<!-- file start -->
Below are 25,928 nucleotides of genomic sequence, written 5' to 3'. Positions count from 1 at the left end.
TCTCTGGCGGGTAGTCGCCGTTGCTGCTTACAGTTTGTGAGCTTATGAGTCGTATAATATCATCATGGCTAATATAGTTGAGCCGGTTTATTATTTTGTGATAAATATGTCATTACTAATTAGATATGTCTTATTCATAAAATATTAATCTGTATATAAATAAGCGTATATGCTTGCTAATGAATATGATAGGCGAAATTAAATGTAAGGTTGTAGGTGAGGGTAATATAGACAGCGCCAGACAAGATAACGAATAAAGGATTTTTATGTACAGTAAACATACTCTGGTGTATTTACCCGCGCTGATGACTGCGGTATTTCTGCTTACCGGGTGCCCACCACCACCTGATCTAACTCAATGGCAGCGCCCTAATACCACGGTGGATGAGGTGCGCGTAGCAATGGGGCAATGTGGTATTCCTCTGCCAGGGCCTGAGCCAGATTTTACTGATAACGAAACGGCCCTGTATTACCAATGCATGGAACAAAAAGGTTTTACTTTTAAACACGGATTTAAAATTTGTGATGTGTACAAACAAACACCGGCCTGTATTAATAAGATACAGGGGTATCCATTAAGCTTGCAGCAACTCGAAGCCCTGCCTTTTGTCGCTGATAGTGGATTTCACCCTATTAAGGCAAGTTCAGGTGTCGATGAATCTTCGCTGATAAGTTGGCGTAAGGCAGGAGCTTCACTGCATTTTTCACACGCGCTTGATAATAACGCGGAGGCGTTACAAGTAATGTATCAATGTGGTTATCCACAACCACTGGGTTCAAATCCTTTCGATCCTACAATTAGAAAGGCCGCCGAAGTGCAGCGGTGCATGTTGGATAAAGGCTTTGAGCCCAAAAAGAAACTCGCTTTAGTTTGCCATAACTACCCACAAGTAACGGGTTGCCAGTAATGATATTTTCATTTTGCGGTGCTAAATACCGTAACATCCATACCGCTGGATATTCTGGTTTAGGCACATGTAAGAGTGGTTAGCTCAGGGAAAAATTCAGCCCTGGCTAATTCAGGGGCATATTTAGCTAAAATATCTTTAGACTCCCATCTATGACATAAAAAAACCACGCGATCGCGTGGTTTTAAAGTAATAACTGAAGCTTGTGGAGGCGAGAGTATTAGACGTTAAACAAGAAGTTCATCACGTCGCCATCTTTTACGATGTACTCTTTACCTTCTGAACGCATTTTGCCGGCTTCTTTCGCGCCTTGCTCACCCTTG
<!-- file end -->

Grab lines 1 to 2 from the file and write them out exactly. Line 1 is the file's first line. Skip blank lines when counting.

Below are 25,928 nucleotides of genomic sequence, written 5' to 3'. Positions count from 1 at the left end.
TCTCTGGCGGGTAGTCGCCGTTGCTGCTTACAGTTTGTGAGCTTATGAGTCGTATAATATCATCATGGCTAATATAGTTGAGCCGGTTTATTATTTTGTGATAAATATGTCATTACTAATTAGATATGTCTTATTCATAAAATATTAATCTGTATATAAATAAGCGTATATGCTTGCTAATGAATATGATAGGCGAAATTAAATGTAAGGTTGTAGGTGAGGGTAATATAGACAGCGCCAGACAAGATAACGAATAAAGGATTTTTATGTACAGTAAACATACTCTGGTGTATTTACCCGCGCTGATGACTGCGGTATTTCTGCTTACCGGGTGCCCACCACCACCTGATCTAACTCAATGGCAGCGCCCTAATACCACGGTGGATGAGGTGCGCGTAGCAATGGGGCAATGTGGTATTCCTCTGCCAGGGCCTGAGCCAGATTTTACTGATAACGAAACGGCCCTGTATTACCAATGCATGGAACAAAAAGGTTTTACTTTTAAACACGGATTTAAAATTTGTGATGTGTACAAACAAACACCGGCCTGTATTAATAAGATACAGGGGTATCCATTAAGCTTGCAGCAACTCGAAGCCCTGCCTTTTGTCGCTGATAGTGGATTTCACCCTATTAAGGCAAGTTCAGGTGTCGATGAATCTTCGCTGATAAGTTGGCGTAAGGCAGGAGCTTCACTGCATTTTTCACACGCGCTTGATAATAACGCGGAGGCGTTACAAGTAATGTATCAATGTGGTTATCCACAACCACTGGGTTCAAATCCTTTCGATCCTACAATTAGAAAGGCCGCCGAAGTGCAGCGGTGCATGTTGGATAAAGGCTTTGAGCCCAAAAAGAAACTCGCTTTAGTTTGCCATAACTACCCACAAGTAACGGGTTGCCAGTAATGATATTTTCATTTTGCGGTGCTAAATACCGTAACATCCATACCGCTGGATATTCTGGTTTAGGCACATGTAAGAGTGGTTAGCTCAGGGAAAAATTCAGCCCTGGCTAATTCAGGGGCATATTTAGCTAAAATATCTTTAGACTCCCATCTATGACATAAAAAAACCACGCGATCGCGTGGTTTTAAAGTAATAACTGAAGCTTGTGGAGGCGAGAGTATTAGACGTTAAACAAGAAGTTCATCACGTCGCCATCTTTTACGATGTACTCTTTACCTTCTGAACGCATTTTGCCGGCTTCTTTCGCGCCTTGCTCACCCTTG